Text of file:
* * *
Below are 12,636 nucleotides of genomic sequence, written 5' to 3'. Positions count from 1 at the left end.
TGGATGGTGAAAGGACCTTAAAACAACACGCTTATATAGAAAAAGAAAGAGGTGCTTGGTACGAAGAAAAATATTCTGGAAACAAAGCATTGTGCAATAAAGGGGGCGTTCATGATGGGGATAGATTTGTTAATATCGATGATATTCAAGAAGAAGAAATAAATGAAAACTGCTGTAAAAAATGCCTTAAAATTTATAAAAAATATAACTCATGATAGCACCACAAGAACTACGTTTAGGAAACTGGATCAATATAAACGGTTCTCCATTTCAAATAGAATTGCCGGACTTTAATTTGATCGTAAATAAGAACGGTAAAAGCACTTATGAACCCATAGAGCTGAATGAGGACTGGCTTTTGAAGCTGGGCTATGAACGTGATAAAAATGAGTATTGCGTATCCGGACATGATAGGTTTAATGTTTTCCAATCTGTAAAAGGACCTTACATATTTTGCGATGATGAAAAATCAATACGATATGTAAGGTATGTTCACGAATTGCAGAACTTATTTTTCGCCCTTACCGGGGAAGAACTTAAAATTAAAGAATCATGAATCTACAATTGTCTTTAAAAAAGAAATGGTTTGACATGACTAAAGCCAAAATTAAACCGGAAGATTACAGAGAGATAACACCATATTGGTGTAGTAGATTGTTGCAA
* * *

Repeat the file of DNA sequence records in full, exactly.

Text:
Below are 12,636 nucleotides of genomic sequence, written 5' to 3'. Positions count from 1 at the left end.
TGGATGGTGAAAGGACCTTAAAACAACACGCTTATATAGAAAAAGAAAGAGGTGCTTGGTACGAAGAAAAATATTCTGGAAACAAAGCATTGTGCAATAAAGGGGGCGTTCATGATGGGGATAGATTTGTTAATATCGATGATATTCAAGAAGAAGAAATAAATGAAAACTGCTGTAAAAAATGCCTTAAAATTTATAAAAAATATAACTCATGATAGCACCACAAGAACTACGTTTAGGAAACTGGATCAATATAAACGGTTCTCCATTTCAAATAGAATTGCCGGACTTTAATTTGATCGTAAATAAGAACGGTAAAAGCACTTATGAACCCATAGAGCTGAATGAGGACTGGCTTTTGAAGCTGGGCTATGAACGTGATAAAAATGAGTATTGCGTATCCGGACATGATAGGTTTAATGTTTTCCAATCTGTAAAAGGACCTTACATATTTTGCGATGATGAAAAATCAATACGATATGTAAGGTATGTTCACGAATTGCAGAACTTATTTTTCGCCCTTACCGGGGAAGAACTTAAAATTAAAGAATCATGAATCTACAATTGTCTTTAAAAAAGAAATGGTTTGACATGACTAAAGCCAAAATTAAACCGGAAGATTACAGAGAGATAACACCATATTGGTGTAGTAGATTGTTGCAA